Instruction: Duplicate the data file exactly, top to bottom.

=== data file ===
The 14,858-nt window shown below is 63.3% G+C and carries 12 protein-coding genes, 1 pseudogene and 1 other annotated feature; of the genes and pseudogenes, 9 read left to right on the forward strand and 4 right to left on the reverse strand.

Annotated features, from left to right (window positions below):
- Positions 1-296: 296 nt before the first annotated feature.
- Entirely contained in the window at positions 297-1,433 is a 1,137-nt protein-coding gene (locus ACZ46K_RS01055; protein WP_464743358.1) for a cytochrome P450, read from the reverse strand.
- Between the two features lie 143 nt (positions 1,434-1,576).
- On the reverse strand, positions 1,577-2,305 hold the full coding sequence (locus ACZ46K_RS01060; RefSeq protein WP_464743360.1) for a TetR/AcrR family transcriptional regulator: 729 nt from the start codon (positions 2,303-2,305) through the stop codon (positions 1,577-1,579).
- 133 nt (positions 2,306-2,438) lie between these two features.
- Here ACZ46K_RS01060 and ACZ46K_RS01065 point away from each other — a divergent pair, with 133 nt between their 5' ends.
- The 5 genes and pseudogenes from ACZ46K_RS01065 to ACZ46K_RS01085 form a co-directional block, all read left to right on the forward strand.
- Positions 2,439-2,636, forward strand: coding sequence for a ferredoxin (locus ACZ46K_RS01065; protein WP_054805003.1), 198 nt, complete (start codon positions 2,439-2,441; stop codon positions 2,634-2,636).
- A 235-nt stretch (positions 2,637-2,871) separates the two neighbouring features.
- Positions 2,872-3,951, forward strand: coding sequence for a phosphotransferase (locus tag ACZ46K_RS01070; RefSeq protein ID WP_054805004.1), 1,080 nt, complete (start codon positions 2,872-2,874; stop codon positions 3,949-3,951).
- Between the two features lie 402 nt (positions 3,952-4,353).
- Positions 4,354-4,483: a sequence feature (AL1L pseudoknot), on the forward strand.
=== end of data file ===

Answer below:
The 14,858-nt window shown below is 63.3% G+C and carries 12 protein-coding genes, 1 pseudogene and 1 other annotated feature; of the genes and pseudogenes, 9 read left to right on the forward strand and 4 right to left on the reverse strand.

Annotated features, from left to right (window positions below):
- Positions 1-296: 296 nt before the first annotated feature.
- Entirely contained in the window at positions 297-1,433 is a 1,137-nt protein-coding gene (locus ACZ46K_RS01055; protein WP_464743358.1) for a cytochrome P450, read from the reverse strand.
- Between the two features lie 143 nt (positions 1,434-1,576).
- On the reverse strand, positions 1,577-2,305 hold the full coding sequence (locus ACZ46K_RS01060; RefSeq protein WP_464743360.1) for a TetR/AcrR family transcriptional regulator: 729 nt from the start codon (positions 2,303-2,305) through the stop codon (positions 1,577-1,579).
- 133 nt (positions 2,306-2,438) lie between these two features.
- Here ACZ46K_RS01060 and ACZ46K_RS01065 point away from each other — a divergent pair, with 133 nt between their 5' ends.
- The 5 genes and pseudogenes from ACZ46K_RS01065 to ACZ46K_RS01085 form a co-directional block, all read left to right on the forward strand.
- Positions 2,439-2,636, forward strand: coding sequence for a ferredoxin (locus ACZ46K_RS01065; protein WP_054805003.1), 198 nt, complete (start codon positions 2,439-2,441; stop codon positions 2,634-2,636).
- A 235-nt stretch (positions 2,637-2,871) separates the two neighbouring features.
- Positions 2,872-3,951, forward strand: coding sequence for a phosphotransferase (locus tag ACZ46K_RS01070; RefSeq protein ID WP_054805004.1), 1,080 nt, complete (start codon positions 2,872-2,874; stop codon positions 3,949-3,951).
- Between the two features lie 402 nt (positions 3,952-4,353).
- Positions 4,354-4,483: a sequence feature (AL1L pseudoknot), on the forward strand.